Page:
• (British) IPA: /ˈskantlɪŋ/
  • (GA) IPA: /ˈskæntlɪŋ/

scantling (plural scantlings)

  1. (chiefly, in the plural) The set size or dimension of a piece of timber, stone etc., or materials used to build ships or aircraft.
  2. (archaic) A small portion, a scant amount.
    • 1603, Michel de Montaigne, John Florio, transl., The Essayes, […], printed at London: By Val[entine] Simmes for Edward Blount […], OCLC 946730821 ↗:
      , Folio Society, 2006, vol.1, p.204:
      For one may have particular knowledge of the nature of one river, and experience of the qualitie of one fountaine, that in other things knowes no more than another man: who neverthelesse to publish this little scantling, will undertake to write all of the Physickes.
    • 1625, Francis Bacon, Of Honor and Reputation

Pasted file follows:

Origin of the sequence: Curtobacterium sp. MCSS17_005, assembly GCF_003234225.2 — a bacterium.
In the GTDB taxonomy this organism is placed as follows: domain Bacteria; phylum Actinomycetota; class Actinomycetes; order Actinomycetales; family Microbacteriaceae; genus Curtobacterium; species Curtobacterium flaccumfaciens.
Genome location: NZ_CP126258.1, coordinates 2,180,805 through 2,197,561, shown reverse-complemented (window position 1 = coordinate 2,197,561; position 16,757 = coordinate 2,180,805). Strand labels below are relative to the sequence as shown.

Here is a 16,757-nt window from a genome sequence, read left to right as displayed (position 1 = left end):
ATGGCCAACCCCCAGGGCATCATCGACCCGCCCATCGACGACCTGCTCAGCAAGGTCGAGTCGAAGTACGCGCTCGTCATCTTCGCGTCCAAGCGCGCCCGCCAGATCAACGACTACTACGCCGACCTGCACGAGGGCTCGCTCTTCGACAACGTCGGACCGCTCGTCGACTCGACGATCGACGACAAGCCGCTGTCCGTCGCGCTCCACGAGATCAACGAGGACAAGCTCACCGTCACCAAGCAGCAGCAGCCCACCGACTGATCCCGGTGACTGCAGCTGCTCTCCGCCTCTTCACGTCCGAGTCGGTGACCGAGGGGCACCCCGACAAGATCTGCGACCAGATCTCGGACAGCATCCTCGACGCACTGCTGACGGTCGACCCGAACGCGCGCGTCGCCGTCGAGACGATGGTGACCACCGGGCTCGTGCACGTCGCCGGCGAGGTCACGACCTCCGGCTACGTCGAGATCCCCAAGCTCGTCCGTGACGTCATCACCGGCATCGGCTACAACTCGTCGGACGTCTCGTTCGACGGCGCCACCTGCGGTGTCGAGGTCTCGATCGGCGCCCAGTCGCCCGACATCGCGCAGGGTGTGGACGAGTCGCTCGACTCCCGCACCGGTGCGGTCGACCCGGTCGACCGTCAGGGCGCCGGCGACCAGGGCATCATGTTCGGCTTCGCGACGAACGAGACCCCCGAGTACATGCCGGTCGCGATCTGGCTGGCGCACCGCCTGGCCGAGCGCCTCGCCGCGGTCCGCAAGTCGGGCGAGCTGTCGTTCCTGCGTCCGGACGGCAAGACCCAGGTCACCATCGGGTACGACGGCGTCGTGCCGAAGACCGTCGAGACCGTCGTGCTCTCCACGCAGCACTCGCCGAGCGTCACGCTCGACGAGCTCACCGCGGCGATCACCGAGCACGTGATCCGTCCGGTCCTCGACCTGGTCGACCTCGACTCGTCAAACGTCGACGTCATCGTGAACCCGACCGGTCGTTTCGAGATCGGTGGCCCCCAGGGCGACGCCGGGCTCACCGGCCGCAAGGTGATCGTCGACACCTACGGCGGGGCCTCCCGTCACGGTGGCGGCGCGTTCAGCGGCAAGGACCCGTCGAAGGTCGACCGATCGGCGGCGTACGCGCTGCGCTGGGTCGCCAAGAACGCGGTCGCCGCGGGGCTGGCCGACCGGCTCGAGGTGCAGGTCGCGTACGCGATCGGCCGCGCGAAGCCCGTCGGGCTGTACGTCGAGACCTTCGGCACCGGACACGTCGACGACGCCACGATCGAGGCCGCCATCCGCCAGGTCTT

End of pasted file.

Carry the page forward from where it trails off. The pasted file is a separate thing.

Such as exceed not this scantling, to be solace to the sovereign and harmless to the people.
    • 1641, John Milton, Of Reformation Touching Church-Discipline in England: And the Cavvses that hitherto have hindred it., Printed, for Thomas Underhill; republished as Will Taliaferro Hale, editor, Of Reformation Touching Church-Discipline in England (Yale Studies in English; LIV), New Haven: Yale University Press, 1916, OCLC 260112239 ↗:
      A pretty scantling of his knowledge may taken by his deferring to be baptized so many years.
    • Reducing them to narrow scantlings.
  3. A small, upright beam of timber used in construction, especially less than five inches square.
  4. (uncountable) Timber in the form of small beams and pieces.
    • 1899, Kate Chopin, The Awakening:
      Victor, with hammer and nails and scraps of scantling, was patching a corner of one of the galleries.
  5. (obsolete) A rough draught; a crude sketch or outline.
  6. (obsolete) A frame for casks to lie upon; a trestle.


  1. Not plentiful; small; scanty.

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